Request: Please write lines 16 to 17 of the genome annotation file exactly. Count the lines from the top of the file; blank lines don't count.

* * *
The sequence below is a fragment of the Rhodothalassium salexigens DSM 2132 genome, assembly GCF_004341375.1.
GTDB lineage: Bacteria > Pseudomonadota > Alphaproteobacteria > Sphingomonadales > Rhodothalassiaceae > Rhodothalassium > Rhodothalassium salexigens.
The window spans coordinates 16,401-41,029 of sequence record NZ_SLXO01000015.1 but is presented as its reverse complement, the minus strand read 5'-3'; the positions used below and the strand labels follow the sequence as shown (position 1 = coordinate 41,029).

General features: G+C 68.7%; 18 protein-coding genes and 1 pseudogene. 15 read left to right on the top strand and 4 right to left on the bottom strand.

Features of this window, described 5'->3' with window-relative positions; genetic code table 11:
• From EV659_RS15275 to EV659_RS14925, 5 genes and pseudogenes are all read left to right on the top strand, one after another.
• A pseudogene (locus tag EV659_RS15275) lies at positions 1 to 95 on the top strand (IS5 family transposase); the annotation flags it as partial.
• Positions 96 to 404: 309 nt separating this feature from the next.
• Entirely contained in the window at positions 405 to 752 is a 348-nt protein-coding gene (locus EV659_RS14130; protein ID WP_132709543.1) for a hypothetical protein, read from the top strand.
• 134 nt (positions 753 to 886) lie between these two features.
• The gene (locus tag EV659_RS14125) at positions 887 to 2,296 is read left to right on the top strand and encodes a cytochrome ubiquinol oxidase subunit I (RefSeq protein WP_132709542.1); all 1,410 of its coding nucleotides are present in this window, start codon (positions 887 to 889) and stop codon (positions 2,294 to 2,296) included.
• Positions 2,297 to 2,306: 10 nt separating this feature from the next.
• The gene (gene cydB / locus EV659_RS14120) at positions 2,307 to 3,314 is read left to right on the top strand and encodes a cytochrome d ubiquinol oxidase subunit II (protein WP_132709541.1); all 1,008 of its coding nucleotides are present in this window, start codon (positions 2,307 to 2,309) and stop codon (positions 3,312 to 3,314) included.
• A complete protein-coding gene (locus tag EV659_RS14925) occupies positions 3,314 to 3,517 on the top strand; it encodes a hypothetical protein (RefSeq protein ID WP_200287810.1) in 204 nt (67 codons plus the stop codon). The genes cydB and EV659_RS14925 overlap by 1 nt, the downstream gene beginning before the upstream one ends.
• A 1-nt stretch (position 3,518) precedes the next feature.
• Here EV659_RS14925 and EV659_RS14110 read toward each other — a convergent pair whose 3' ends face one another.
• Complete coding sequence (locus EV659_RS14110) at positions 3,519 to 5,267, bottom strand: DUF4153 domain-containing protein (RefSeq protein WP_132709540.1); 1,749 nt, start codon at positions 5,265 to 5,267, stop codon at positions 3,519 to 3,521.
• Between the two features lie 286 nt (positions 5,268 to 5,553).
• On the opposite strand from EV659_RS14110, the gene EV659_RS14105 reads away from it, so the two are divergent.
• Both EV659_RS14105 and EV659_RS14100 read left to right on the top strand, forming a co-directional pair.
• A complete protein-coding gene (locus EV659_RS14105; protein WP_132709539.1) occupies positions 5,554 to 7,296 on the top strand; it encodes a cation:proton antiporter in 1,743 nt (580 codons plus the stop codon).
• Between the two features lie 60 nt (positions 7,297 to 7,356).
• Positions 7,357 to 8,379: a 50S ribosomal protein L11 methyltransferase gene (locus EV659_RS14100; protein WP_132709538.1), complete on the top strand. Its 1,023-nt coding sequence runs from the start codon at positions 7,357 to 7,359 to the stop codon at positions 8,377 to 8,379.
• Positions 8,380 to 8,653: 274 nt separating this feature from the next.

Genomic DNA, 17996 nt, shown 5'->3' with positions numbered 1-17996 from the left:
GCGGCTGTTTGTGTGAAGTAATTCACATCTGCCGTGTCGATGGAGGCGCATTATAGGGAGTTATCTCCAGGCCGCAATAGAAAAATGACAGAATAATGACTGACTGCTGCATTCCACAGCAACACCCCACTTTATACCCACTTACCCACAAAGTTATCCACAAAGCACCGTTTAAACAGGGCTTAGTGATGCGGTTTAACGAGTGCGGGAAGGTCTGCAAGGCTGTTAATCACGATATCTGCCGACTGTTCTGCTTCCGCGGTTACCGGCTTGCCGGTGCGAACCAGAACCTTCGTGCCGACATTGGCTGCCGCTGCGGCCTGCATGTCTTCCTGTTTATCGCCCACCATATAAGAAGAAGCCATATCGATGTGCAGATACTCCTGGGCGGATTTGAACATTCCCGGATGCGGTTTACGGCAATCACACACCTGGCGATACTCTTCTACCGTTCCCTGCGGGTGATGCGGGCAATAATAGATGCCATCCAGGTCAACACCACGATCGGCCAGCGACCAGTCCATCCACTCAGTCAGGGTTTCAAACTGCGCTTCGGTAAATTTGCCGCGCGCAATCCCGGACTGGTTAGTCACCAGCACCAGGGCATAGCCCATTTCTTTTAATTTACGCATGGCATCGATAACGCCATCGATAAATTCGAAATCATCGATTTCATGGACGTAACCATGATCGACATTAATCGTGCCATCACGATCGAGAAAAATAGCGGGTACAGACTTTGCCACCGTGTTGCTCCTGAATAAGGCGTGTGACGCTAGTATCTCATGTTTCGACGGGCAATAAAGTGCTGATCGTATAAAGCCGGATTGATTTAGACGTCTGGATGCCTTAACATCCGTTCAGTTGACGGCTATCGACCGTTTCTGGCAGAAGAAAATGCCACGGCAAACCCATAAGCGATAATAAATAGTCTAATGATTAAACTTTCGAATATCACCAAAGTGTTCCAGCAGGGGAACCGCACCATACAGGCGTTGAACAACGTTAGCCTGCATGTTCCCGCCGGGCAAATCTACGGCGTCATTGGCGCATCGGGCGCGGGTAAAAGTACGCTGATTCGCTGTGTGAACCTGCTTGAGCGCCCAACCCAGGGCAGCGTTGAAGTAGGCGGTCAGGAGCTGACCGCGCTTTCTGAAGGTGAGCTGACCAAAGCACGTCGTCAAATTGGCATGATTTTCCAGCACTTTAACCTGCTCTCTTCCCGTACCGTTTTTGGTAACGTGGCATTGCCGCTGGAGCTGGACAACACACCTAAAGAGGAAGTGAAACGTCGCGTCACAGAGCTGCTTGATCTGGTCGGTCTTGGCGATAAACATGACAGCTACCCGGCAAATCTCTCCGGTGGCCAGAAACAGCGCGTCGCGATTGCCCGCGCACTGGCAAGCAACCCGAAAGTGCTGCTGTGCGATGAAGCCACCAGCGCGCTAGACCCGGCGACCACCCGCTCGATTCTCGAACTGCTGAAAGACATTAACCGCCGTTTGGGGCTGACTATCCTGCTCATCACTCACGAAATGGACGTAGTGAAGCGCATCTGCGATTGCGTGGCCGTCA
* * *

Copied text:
• Here EV659_RS14925 and EV659_RS14110 read toward each other — a convergent pair whose 3' ends face one another.
• Complete coding sequence (locus EV659_RS14110) at positions 3,519 to 5,267, bottom strand: DUF4153 domain-containing protein (RefSeq protein WP_132709540.1); 1,749 nt, start codon at positions 5,265 to 5,267, stop codon at positions 3,519 to 3,521.